When New Yorkers read about people who have been injured in a car accident, and read that someone has been convicted of criminal charges in relation to the deaths, it is logical to assume that the person who was charged and convicted was the driver of a vehicle that crashed into the one containing the victims. This is frequently the case in an auto accident case, but it is not the only scenario.
A 19-year-old man from Queens was convicted earlier this month on several charges, including second-degree manslaughter, in connection with a fatal car accident in October 2012. As it turns out, however, the teenager was the one behind the wheel of a car involved in a single-vehicle accident. According to prosecutors, the teenager -- who was 17 at the time of the fatal crash -- lost control of his car while driving 100 mph on a Long Island expressway and struck a tree.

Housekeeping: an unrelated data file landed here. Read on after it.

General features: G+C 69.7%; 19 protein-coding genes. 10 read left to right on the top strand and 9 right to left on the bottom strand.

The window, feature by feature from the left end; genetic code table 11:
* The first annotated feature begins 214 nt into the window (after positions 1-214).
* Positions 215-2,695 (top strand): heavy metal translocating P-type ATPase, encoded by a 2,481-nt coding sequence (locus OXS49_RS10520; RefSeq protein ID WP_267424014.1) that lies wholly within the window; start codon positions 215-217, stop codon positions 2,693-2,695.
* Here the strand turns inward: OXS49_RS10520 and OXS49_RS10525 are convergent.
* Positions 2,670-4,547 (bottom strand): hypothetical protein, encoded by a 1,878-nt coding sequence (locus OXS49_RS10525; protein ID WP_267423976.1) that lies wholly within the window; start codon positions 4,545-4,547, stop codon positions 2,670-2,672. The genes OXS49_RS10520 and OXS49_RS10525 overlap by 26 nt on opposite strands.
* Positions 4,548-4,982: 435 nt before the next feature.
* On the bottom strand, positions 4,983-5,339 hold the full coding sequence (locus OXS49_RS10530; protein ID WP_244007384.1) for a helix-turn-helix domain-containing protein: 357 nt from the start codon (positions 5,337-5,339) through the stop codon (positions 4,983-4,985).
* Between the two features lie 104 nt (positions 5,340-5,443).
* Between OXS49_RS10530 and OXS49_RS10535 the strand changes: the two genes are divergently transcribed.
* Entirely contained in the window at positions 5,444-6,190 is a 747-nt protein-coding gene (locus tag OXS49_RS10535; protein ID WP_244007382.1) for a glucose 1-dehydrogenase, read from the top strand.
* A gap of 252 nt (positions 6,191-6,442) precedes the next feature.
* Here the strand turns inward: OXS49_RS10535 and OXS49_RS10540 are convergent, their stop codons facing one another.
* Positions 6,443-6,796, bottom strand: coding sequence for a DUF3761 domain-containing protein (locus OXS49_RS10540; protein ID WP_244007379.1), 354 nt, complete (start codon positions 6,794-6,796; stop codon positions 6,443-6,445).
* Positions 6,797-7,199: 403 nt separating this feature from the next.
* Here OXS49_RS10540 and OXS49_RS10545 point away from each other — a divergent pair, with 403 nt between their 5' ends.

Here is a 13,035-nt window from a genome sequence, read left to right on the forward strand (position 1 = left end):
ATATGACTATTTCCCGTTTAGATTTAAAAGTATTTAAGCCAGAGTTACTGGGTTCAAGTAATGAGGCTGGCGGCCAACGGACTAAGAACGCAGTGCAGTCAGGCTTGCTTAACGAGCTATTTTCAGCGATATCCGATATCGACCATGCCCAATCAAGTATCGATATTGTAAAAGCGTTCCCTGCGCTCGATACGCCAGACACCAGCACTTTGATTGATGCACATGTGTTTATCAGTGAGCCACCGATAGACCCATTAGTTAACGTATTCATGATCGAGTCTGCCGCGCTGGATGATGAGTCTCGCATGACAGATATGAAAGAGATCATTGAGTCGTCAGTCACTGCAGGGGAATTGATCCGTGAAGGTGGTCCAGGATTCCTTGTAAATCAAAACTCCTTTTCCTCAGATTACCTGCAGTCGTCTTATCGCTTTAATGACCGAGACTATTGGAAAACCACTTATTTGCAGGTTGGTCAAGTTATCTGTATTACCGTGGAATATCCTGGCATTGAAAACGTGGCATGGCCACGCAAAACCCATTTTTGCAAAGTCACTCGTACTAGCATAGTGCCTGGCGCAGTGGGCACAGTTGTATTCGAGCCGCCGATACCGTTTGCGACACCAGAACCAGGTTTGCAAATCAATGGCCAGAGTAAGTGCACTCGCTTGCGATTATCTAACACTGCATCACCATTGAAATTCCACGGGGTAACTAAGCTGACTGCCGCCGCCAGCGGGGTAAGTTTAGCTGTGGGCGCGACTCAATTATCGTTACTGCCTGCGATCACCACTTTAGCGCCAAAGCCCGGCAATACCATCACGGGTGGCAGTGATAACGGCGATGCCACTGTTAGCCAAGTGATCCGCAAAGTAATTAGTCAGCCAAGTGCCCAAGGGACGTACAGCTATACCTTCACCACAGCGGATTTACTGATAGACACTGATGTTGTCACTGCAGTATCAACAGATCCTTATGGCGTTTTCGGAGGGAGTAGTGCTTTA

Four friends who were passengers in the vehicle were killed. The impact of the crash, in fact, split the teen's new Subaru in half. Miraculously, he survived the accident, but his friends did not.
At his trial, the teen's attorney said that even though the then-17-year-old was speeding and had been using marijuana, the crash was caused by a steep curve on the road. That part of the expressway is known to locals as "Dead Man's Curve."
The jury couldn't decide if the boy's admitted marijuana use contributed to the crash, but did find him guilty of manslaughter, reckless endangerment and reckless driving. He faces up to 15 years behind bars as a result, and might be retried on the issue of his impairment behind the wheel.
Source: NBC New York, "NYC Teen Guilty of 2nd-Degree Manslaughter in Deadly Long Island Crash," June 7, 2014